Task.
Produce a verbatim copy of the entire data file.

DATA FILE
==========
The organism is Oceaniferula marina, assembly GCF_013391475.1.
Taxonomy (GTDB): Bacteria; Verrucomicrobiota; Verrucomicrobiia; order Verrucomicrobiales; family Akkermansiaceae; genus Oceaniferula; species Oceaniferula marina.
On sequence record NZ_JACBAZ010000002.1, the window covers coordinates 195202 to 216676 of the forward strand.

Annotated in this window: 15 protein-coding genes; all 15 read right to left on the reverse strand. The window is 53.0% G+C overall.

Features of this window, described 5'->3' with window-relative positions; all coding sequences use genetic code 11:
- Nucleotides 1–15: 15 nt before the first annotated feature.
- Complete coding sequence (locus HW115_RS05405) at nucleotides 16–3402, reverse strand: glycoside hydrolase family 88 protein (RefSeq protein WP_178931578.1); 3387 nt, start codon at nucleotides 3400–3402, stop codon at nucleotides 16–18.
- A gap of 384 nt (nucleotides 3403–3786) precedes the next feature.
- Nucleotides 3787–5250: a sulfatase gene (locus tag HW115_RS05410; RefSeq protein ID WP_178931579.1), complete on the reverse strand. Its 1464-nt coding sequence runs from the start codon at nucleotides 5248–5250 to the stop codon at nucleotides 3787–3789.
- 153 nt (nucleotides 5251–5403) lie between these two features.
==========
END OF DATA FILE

The organism is Oceaniferula marina, assembly GCF_013391475.1.
Taxonomy (GTDB): Bacteria; Verrucomicrobiota; Verrucomicrobiia; order Verrucomicrobiales; family Akkermansiaceae; genus Oceaniferula; species Oceaniferula marina.
On sequence record NZ_JACBAZ010000002.1, the window covers coordinates 195202 to 216676 of the forward strand.

Annotated in this window: 15 protein-coding genes; all 15 read right to left on the reverse strand. The window is 53.0% G+C overall.

Features of this window, described 5'->3' with window-relative positions; all coding sequences use genetic code 11:
- Nucleotides 1–15: 15 nt before the first annotated feature.
- Complete coding sequence (locus HW115_RS05405) at nucleotides 16–3402, reverse strand: glycoside hydrolase family 88 protein (RefSeq protein WP_178931578.1); 3387 nt, start codon at nucleotides 3400–3402, stop codon at nucleotides 16–18.
- A gap of 384 nt (nucleotides 3403–3786) precedes the next feature.
- Nucleotides 3787–5250: a sulfatase gene (locus tag HW115_RS05410; RefSeq protein ID WP_178931579.1), complete on the reverse strand. Its 1464-nt coding sequence runs from the start codon at nucleotides 5248–5250 to the stop codon at nucleotides 3787–3789.
- 153 nt (nucleotides 5251–5403) lie between these two features.